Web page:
A Brazilian superfund would seek compensation from companies linked to agribusiness interests and their political backers who have violated environmental regulations in Rio Grande do Sul. Photo: Michael Dantas/AFP

Oil, gas, cement, beef and soy companies will fight tooth and nail against this, but they have a case to answer. Their activities may be legal, but it is increasingly clear that they have made enormous profits at the expense of the climate and the residents of places like Rio Grande do Sul and Vermont. Making the companies pay for the consequences of their actions would reduce their incentive to deforest biomes like the Amazon and give a competitive advantage to cleaner and more nature-friendly alternatives.

And let’s not forget that Rio Grande do Sul won’t be the last state to suffer climate damage. Every year, there will be more heatwaves, droughts and storms.  The Amazon will also be affected. Which takes us back to the question at the top of this article. Who should pay – those who lost everything from the effects of climate catastrophe or those who profited from the cause?

In this issue, SUMAÚMA reports on the continued difficulties faced by flood victims. Artist Pablito Aguiar draws another heartbreaking graphic story, this time about fellow cartoonist Talita Grass whose possessions have been engulfed by mud. “That night, everything I am was left behind,” she lamented. Life goes on, but it is harder now.

The importance – and challenge – of connecting the disaster to the human-caused climate crisis is the subject of a thought-provoking piece by Jaqueline Sordi from Porto Alegre. She examines how fake news is being used as a tactic by the far right to divert attention from the politicians and businesses who are most responsible for this calamity.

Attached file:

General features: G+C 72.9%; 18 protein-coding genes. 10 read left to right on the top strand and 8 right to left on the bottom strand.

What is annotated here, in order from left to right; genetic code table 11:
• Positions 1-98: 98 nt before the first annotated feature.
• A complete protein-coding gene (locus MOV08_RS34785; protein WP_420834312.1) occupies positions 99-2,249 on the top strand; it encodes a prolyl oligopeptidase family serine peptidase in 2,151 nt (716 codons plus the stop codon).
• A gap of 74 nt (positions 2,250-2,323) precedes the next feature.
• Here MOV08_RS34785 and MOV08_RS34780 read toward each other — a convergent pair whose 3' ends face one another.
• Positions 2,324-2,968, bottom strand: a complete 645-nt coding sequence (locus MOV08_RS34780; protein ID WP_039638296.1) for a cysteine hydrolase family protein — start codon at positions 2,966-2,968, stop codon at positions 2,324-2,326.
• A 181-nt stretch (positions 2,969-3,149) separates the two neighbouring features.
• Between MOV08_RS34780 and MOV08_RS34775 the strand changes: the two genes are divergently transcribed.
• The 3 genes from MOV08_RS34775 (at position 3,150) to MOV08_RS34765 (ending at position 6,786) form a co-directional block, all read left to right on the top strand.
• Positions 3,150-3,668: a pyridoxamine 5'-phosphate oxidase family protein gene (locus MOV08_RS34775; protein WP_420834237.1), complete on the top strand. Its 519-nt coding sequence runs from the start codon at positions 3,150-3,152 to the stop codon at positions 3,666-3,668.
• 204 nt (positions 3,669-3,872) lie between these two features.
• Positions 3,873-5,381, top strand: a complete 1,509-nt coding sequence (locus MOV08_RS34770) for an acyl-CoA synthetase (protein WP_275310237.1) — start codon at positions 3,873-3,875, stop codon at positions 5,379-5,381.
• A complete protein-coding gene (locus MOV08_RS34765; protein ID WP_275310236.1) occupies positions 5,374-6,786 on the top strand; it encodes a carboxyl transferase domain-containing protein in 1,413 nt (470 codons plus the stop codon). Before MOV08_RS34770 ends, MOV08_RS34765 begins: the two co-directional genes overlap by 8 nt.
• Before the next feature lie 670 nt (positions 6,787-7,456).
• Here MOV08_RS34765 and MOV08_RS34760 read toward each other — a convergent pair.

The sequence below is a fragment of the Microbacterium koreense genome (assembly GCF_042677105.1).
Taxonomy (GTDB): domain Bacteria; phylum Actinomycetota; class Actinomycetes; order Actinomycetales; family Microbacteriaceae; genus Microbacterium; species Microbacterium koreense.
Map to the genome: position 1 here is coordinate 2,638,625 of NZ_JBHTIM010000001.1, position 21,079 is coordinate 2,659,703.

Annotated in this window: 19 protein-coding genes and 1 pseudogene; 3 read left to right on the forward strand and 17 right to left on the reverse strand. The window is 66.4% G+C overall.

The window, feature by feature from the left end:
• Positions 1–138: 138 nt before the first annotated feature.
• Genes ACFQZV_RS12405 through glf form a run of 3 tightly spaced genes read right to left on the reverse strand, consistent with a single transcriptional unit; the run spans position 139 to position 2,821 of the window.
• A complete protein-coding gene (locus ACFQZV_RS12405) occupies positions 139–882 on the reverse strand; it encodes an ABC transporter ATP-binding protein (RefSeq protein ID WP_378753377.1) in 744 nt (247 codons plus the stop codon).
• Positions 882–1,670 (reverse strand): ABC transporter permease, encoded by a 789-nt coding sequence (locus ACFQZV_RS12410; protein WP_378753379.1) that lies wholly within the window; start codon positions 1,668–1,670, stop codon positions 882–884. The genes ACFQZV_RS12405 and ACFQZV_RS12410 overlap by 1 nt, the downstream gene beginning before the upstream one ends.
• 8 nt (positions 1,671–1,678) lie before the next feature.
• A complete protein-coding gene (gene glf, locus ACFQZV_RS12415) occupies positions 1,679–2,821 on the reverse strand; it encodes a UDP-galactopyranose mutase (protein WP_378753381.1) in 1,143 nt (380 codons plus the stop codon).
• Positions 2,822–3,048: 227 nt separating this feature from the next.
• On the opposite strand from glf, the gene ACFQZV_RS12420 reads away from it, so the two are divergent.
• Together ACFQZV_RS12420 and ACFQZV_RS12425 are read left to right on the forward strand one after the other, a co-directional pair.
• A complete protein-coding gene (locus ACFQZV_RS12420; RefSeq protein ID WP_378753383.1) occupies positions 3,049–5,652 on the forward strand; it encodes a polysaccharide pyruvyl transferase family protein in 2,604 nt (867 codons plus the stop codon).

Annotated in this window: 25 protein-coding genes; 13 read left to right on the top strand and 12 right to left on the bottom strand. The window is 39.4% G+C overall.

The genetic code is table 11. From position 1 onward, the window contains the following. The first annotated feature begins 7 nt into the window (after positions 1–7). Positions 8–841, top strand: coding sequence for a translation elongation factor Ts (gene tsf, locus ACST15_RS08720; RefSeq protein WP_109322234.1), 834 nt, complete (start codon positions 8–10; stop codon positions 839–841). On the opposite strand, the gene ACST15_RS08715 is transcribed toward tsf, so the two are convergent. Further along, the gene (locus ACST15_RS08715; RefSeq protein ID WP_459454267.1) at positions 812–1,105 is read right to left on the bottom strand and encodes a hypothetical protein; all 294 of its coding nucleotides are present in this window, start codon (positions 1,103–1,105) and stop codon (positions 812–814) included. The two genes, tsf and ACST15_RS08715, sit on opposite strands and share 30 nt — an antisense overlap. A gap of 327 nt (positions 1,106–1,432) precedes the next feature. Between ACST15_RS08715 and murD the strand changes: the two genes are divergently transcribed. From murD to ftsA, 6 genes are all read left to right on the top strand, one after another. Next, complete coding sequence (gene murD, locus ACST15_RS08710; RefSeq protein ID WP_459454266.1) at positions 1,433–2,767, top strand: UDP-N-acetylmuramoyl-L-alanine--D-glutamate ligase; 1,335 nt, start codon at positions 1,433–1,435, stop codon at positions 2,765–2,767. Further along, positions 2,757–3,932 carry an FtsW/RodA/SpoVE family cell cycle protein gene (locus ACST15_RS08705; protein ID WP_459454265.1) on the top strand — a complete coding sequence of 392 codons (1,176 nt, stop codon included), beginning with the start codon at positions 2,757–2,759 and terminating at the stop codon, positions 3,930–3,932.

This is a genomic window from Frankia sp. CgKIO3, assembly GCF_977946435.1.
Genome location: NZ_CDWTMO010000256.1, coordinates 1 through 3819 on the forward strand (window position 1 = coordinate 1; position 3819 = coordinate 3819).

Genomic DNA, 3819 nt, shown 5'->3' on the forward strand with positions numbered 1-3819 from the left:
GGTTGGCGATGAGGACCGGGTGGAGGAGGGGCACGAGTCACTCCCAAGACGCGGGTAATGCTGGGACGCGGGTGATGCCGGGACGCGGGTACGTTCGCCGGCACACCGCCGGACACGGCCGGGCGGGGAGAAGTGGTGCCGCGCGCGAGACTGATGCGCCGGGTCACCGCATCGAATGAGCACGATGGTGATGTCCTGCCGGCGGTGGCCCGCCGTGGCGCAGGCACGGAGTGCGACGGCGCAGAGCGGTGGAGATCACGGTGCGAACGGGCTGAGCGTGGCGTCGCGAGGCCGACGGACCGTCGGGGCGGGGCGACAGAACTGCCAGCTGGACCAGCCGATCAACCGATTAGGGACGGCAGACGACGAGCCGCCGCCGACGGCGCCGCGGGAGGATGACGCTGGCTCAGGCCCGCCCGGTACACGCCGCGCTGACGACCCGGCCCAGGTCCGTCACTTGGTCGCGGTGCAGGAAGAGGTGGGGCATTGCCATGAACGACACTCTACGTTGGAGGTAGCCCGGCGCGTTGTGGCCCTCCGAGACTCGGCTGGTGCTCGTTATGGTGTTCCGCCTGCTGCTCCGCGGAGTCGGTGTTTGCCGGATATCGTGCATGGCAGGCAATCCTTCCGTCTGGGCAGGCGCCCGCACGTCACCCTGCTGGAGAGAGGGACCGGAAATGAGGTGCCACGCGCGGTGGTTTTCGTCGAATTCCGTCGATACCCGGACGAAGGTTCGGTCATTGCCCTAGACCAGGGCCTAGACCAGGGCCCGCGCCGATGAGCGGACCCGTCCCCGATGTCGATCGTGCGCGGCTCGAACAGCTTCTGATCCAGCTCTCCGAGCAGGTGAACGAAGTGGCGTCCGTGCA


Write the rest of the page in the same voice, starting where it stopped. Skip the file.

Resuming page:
The far right always tries to deny connections between people and climate, between law breaking and public harm, and between deforestation in the Amazon and disasters in Rio Grande do Sul. For them, everything is determined by individuals in isolation competing with one another. SUMAÚMA believes the opposite: we are all interdependent and thrive best when working together as a society and in tandem with other species. Finding a better way to do that requires creativity, compassion and a willingness to pioneer new models.

That is not always easy as investigative reporter Claudia Antunes discovers with a deep dive into the subject of “bioeconomy,” a much-used and little-understood concept that could have a major impact on the Amazon and Brazil’s other great biomes. Does it offer an alternative to rapacious capitalism or is it just another “greenwashing” label for predative industries? Read Claudia’s story and make up your own mind. This is an issue that will only grow in importance.

Finally, we draw your attention to a work of great emotional power: a podcast  by 18-year-old forest journalist Maxiel Ferreira who has been a much-loved participant of the Micélio-SUMAÚMA Coformation Program. Maxiel, a riverside dweller by the Rio Iriri, in Pará, tells the story of his grandmother, Francisca Ferreira, an Amazonian woman, synonymous with strength and resilience: ‘ She gave me life,’ he says in a moving tribute (in Portuguese) that is full of insights about “beiradeiro” culture and connections between past, present and future.

We at SUMAÚMA will continue to amplify these voices of the forest and hold to account those who threaten the climate and natural systems on which we all depend. Thank you as always for your interest and support.

Text: Jonathan Watts
Fact-checker: Plínio Lopes
Proofreader (Portuguese): Valquíria Della Pozza
Portuguese translation: Denise Bobadilha
Spanish translation: Meritxell Almarza
Photo editor: Lela Beltrão
Editorial workflow, copy editing and finishing: Viviane Zandonadi
Editor-in-chief: Talita Bedinelli
Editorial director: Eliane Brum


© All rights reserved. Written authorization must be obtained from SUMAÚMA before reproducing the content of this page on any channel of communication